The hyperlink cinema narrative and story structure can be compared to social science's spatial analysis. As described by Edward Soja and Costis Hadjimichalis spatial analysis examines the "'horizontal experience' of human life, the spatial dimension of individual behavior and social relations, as opposed to the 'vertical experience' of history, tradition, and biography."[9] English critic John Berger notes for the novel that "it is scarcely any longer possible to tell a straight story sequentially unfolding in time" for "we are too aware of what is continually traversing the story line laterally."[9]

An academic analysis of hyperlink cinema appeared in the journal Critical Studies in Media Communication, and referred to the films as Global Network Films. Narine's study examines the films Traffic (2000), Amores perros (2000), 21 Grams (2003), Beyond Borders (2003), Crash (2004; released 2005), Syriana (2005), Babel (2006) and others, citing network theorist Manuel Castells and philosophers Michel Foucault and Slavoj Žižek. The study suggests that the films are network narratives that map the network society and the new connections citizens experience in the age of globalization.[10]

Alberto Toscano and Jeff Kinkle have argued that one popular form of hyperlink cinema constitutes a contemporary form of it-narrative, an 18th- and 19th-century genre of fiction written from the imagined perspective of objects as they move between owners and social environments.[11] In these films, they argue, "the narrative link is the characters' relation to the film's product of choice, whether it be guns, cocaine, oil, or Nile perch."[11]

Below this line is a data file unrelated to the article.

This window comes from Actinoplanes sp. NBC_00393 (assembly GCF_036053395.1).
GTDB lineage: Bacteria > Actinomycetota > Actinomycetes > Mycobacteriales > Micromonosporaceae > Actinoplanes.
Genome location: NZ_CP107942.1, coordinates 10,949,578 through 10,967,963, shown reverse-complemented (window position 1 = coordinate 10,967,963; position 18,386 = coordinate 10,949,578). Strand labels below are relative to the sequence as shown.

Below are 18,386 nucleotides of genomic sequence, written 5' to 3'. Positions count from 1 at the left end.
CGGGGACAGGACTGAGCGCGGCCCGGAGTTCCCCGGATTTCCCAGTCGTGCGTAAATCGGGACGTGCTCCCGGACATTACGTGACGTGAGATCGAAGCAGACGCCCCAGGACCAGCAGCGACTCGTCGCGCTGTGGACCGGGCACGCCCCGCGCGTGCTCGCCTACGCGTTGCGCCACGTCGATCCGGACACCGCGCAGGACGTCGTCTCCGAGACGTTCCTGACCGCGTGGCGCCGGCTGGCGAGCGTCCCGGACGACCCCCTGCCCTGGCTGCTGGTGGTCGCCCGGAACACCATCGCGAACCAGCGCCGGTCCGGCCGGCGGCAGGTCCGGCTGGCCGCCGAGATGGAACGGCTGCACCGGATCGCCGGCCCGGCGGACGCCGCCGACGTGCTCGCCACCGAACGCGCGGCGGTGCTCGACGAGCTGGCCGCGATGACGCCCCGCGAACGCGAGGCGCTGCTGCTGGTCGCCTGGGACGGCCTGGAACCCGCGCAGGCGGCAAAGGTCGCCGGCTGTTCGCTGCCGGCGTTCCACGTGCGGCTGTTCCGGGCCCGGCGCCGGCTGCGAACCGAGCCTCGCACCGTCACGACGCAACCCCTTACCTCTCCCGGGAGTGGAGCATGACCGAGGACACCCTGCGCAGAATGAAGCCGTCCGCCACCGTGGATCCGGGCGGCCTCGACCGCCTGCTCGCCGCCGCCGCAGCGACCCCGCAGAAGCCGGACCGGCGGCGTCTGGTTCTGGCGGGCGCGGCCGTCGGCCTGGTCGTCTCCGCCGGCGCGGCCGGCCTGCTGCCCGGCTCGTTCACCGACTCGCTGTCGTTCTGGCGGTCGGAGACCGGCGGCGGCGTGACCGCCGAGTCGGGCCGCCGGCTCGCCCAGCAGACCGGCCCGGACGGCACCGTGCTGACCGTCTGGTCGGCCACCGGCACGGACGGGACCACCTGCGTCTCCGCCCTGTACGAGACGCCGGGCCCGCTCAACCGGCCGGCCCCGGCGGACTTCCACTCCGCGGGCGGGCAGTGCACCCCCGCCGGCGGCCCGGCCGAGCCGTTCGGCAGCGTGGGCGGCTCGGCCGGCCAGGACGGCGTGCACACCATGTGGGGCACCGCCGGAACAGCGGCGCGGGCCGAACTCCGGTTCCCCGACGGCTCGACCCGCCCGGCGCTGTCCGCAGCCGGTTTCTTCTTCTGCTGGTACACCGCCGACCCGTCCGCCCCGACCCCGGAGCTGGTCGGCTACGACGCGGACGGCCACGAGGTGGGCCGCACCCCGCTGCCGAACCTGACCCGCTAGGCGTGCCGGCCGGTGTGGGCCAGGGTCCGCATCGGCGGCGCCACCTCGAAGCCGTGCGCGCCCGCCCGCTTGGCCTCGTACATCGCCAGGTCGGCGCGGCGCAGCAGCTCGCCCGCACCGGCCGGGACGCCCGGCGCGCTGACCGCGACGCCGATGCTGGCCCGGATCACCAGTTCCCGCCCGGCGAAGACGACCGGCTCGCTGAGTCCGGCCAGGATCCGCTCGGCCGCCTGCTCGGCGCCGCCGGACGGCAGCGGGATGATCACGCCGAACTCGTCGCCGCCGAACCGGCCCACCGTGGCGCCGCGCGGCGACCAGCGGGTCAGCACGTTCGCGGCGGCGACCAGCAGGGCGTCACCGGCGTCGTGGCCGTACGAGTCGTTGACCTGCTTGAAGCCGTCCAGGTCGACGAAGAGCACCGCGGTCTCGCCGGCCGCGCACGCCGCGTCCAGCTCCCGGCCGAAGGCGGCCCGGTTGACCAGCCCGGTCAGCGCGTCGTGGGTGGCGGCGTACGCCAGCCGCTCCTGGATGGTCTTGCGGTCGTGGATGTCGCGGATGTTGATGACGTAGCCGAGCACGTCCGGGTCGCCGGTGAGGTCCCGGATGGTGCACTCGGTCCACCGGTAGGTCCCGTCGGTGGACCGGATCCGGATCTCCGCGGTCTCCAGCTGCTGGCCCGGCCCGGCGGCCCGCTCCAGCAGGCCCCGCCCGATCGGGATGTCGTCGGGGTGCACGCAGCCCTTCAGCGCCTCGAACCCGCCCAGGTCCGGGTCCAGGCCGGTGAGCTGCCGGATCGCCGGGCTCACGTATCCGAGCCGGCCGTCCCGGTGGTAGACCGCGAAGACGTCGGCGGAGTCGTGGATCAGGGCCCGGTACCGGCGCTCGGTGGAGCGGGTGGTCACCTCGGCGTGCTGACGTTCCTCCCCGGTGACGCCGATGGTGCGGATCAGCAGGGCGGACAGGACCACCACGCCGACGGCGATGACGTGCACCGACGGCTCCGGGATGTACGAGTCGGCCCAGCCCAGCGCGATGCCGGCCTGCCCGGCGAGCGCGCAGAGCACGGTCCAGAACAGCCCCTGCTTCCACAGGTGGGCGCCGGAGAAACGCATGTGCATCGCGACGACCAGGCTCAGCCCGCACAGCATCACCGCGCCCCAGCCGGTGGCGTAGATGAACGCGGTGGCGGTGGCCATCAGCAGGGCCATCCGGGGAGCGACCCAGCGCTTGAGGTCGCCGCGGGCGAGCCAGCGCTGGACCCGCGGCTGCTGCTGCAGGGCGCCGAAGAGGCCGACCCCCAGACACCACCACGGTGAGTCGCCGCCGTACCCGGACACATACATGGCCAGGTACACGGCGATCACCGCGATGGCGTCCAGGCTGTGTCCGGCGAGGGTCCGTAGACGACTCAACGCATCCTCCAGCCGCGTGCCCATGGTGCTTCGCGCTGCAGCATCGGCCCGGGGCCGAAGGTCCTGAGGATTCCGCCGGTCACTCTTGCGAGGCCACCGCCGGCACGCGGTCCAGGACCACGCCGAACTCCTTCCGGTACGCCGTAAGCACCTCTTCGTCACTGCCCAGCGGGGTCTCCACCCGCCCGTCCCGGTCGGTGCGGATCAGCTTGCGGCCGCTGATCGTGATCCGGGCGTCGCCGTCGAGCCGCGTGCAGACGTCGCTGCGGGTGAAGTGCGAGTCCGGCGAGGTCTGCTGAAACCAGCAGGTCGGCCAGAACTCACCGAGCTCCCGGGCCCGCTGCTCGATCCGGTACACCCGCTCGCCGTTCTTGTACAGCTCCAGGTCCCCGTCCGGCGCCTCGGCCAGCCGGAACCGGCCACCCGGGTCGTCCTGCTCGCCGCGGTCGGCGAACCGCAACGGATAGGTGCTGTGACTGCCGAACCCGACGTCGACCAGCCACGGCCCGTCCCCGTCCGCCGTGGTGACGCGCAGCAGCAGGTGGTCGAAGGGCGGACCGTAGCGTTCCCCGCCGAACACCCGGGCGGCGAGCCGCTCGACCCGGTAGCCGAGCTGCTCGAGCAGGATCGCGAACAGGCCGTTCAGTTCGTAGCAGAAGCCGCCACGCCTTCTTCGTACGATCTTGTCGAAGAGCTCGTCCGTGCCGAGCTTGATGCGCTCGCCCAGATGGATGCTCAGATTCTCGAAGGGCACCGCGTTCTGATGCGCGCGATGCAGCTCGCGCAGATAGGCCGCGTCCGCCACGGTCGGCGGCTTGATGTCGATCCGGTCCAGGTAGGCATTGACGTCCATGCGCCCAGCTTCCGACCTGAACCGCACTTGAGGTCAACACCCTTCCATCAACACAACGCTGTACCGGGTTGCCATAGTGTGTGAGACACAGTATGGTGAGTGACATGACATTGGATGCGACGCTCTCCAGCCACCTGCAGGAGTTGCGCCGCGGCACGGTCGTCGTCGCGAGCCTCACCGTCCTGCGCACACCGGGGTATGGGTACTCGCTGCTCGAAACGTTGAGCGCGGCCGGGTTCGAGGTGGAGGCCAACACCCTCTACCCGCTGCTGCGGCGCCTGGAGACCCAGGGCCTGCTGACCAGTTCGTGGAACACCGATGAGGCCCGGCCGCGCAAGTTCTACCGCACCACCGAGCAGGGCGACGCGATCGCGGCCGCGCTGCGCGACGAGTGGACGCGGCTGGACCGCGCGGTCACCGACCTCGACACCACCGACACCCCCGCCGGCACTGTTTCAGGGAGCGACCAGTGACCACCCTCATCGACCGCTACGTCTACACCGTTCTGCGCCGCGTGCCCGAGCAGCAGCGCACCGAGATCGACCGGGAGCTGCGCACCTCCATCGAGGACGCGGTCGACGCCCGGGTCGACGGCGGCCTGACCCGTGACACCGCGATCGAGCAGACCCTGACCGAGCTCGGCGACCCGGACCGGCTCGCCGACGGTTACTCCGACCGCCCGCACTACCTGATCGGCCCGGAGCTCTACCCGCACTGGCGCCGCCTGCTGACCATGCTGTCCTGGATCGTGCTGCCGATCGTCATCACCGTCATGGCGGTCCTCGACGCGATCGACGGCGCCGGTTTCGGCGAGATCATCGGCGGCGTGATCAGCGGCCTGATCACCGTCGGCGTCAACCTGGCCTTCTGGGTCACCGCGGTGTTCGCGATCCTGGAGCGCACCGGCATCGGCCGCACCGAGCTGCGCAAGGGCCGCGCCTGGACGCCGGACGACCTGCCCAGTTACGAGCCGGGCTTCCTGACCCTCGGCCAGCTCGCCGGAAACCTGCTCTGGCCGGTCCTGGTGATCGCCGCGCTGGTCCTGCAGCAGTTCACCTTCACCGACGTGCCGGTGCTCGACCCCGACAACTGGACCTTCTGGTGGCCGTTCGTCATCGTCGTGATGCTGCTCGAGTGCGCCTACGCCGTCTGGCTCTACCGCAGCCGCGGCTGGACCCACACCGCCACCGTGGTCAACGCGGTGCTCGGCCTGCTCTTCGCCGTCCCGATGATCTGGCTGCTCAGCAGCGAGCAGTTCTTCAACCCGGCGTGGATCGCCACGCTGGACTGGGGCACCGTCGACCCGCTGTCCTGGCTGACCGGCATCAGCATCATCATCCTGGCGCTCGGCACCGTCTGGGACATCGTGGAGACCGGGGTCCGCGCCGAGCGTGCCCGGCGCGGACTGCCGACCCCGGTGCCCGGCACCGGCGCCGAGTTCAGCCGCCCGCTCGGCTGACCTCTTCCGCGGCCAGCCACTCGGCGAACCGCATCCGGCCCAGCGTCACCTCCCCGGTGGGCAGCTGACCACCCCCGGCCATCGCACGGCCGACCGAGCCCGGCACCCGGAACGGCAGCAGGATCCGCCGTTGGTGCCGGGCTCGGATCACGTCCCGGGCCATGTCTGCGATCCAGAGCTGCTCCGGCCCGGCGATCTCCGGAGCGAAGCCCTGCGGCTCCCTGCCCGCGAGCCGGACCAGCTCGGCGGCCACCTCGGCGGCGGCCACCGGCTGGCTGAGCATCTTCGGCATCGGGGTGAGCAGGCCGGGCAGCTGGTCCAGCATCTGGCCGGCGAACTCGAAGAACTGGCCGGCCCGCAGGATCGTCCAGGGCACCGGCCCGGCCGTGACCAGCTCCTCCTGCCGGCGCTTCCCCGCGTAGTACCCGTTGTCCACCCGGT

Examples[edit]

Films[edit]

Video Games[edit]

Directors associated with hyperlink cinema[edit]

See also[edit]

References[edit]

  1. ^ a b c d e f g h i j k l m Quart, Alissa (July–August 2005). "Networked". Film Comment. 41 (4): 48–5. Archived from the original on February 3, 2014. Retrieved January 28, 2014.
  2. ^ a b c d e f g Ebert, Roger (December 9, 2005). "Syriana". Reviews. rogerebert.com. Retrieved July 25, 2007.
  3. ^ a b c d Ebert, Roger (September 22, 2007). "Babel". Reviews. rogerebert.com. Retrieved February 8, 2008.
  4. ^ Ebert, Roger (2006). Roger Ebert's Movie Yearbook 2007. Andrews McMeel Publishing. p. 100. ISBN 0-7407-6157-9
  5. ^ a b "Kanchenjungha". AMC. Archived from the original on December 11, 2015.
  6. ^ a b c d "20 Great Examples of Hyperlink Cinema Every Film Buff Must Watch". Taste of Cinema - Movie Reviews and Classic Movie Lists.
  7. ^ a b Ghatak, Ritwik (2000). Rows and Rows of Fences: Ritwik Ghatak on Cinema. Ritwik Memorial & Trust Seagull Books. pp. ix & 134–36. ISBN 81-7046-178-2.